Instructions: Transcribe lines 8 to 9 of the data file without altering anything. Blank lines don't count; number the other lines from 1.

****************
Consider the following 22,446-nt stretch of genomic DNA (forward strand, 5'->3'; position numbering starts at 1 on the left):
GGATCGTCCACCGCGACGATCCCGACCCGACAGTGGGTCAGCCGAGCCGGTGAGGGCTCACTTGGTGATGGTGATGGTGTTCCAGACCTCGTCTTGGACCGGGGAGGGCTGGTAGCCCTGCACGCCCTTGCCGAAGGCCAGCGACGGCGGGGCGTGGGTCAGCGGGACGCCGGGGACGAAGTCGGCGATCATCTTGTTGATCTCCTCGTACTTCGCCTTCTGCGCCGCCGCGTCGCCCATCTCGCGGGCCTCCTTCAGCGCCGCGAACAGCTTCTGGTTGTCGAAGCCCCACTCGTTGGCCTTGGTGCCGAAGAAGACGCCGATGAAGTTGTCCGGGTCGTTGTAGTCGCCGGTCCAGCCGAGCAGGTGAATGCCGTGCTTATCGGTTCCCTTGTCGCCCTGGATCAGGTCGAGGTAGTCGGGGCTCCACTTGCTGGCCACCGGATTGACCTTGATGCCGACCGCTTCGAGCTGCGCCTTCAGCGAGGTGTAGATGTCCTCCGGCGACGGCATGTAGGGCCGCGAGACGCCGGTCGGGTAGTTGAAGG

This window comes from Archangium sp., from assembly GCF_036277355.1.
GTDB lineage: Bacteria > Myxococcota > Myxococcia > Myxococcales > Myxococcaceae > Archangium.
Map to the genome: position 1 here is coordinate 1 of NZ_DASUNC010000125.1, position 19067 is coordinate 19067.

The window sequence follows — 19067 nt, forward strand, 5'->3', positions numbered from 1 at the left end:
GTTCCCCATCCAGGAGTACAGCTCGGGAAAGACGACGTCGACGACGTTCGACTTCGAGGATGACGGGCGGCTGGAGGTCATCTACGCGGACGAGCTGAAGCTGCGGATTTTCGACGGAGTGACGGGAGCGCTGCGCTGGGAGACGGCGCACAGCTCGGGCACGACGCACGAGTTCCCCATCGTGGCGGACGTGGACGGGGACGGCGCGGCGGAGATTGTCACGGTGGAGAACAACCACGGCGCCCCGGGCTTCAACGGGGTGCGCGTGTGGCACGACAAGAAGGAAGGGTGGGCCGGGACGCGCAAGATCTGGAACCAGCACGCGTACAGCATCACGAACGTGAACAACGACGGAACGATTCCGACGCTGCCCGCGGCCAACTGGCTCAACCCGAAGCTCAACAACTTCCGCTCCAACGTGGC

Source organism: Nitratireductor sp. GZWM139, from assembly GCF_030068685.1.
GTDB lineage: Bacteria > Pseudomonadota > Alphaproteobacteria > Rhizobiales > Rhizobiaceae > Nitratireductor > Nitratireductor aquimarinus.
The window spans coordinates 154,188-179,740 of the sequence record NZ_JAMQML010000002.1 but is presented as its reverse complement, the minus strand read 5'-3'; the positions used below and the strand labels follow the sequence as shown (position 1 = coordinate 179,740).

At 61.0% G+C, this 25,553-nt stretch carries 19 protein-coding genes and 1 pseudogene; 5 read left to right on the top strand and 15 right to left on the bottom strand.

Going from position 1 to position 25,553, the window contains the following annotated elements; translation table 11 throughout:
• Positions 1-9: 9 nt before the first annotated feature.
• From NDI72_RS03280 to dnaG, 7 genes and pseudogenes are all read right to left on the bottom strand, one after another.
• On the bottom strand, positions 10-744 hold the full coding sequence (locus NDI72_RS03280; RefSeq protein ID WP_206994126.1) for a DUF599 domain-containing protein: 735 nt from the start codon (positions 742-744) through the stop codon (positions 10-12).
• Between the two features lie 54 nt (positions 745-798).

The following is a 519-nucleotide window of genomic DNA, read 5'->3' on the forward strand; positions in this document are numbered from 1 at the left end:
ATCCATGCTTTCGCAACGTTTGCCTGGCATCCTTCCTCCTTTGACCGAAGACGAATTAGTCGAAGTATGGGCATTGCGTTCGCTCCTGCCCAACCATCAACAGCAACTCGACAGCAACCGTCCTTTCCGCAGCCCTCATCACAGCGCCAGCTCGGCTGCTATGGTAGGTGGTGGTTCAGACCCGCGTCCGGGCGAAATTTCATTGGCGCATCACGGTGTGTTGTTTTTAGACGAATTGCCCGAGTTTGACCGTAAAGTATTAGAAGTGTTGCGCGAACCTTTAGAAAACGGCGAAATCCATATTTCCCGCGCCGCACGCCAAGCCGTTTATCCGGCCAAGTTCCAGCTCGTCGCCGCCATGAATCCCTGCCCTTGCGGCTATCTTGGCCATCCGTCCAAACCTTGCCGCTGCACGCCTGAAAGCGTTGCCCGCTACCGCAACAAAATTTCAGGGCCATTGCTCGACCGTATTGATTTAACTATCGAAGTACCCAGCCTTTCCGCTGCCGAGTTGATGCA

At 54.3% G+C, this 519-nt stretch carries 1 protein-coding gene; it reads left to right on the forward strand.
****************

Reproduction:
Source organism: Nitratireductor sp. GZWM139, from assembly GCF_030068685.1.
GTDB lineage: Bacteria > Pseudomonadota > Alphaproteobacteria > Rhizobiales > Rhizobiaceae > Nitratireductor > Nitratireductor aquimarinus.